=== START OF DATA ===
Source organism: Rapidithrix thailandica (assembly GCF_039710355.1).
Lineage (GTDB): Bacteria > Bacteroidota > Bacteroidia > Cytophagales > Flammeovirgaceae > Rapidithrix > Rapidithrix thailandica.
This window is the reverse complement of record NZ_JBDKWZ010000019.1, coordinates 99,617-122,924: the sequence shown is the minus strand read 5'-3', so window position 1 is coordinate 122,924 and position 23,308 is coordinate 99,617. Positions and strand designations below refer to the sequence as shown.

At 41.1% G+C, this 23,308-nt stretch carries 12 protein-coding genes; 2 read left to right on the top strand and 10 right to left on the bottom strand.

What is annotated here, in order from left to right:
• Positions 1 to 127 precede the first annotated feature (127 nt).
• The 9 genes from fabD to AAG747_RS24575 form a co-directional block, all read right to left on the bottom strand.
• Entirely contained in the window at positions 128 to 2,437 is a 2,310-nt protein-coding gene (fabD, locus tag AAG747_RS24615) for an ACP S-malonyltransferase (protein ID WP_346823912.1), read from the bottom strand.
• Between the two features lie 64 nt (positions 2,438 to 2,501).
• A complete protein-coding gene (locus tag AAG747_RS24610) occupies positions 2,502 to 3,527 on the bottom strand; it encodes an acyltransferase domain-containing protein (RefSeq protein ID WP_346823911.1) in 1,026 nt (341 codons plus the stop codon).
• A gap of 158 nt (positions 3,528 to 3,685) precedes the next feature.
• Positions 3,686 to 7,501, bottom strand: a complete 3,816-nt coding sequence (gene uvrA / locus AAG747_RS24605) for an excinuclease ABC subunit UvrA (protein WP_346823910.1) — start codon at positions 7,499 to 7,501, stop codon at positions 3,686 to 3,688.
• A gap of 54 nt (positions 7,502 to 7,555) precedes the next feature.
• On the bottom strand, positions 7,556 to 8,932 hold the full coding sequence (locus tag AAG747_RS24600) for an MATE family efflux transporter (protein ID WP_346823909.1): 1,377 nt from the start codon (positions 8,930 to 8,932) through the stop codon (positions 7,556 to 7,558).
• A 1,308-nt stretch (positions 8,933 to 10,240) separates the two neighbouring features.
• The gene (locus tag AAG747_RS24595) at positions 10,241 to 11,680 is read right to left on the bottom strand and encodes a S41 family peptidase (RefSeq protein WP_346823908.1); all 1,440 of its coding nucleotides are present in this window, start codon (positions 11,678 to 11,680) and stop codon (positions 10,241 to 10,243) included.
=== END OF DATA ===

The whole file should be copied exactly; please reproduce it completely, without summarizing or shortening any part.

Source organism: Rapidithrix thailandica (assembly GCF_039710355.1).
Lineage (GTDB): Bacteria > Bacteroidota > Bacteroidia > Cytophagales > Flammeovirgaceae > Rapidithrix > Rapidithrix thailandica.
This window is the reverse complement of record NZ_JBDKWZ010000019.1, coordinates 99,617-122,924: the sequence shown is the minus strand read 5'-3', so window position 1 is coordinate 122,924 and position 23,308 is coordinate 99,617. Positions and strand designations below refer to the sequence as shown.

At 41.1% G+C, this 23,308-nt stretch carries 12 protein-coding genes; 2 read left to right on the top strand and 10 right to left on the bottom strand.

What is annotated here, in order from left to right:
• Positions 1 to 127 precede the first annotated feature (127 nt).
• The 9 genes from fabD to AAG747_RS24575 form a co-directional block, all read right to left on the bottom strand.
• Entirely contained in the window at positions 128 to 2,437 is a 2,310-nt protein-coding gene (fabD, locus tag AAG747_RS24615) for an ACP S-malonyltransferase (protein ID WP_346823912.1), read from the bottom strand.
• Between the two features lie 64 nt (positions 2,438 to 2,501).
• A complete protein-coding gene (locus tag AAG747_RS24610) occupies positions 2,502 to 3,527 on the bottom strand; it encodes an acyltransferase domain-containing protein (RefSeq protein ID WP_346823911.1) in 1,026 nt (341 codons plus the stop codon).
• A gap of 158 nt (positions 3,528 to 3,685) precedes the next feature.
• Positions 3,686 to 7,501, bottom strand: a complete 3,816-nt coding sequence (gene uvrA / locus AAG747_RS24605) for an excinuclease ABC subunit UvrA (protein WP_346823910.1) — start codon at positions 7,499 to 7,501, stop codon at positions 3,686 to 3,688.
• A gap of 54 nt (positions 7,502 to 7,555) precedes the next feature.
• On the bottom strand, positions 7,556 to 8,932 hold the full coding sequence (locus tag AAG747_RS24600) for an MATE family efflux transporter (protein ID WP_346823909.1): 1,377 nt from the start codon (positions 8,930 to 8,932) through the stop codon (positions 7,556 to 7,558).
• A 1,308-nt stretch (positions 8,933 to 10,240) separates the two neighbouring features.
• The gene (locus tag AAG747_RS24595) at positions 10,241 to 11,680 is read right to left on the bottom strand and encodes a S41 family peptidase (RefSeq protein WP_346823908.1); all 1,440 of its coding nucleotides are present in this window, start codon (positions 11,678 to 11,680) and stop codon (positions 10,241 to 10,243) included.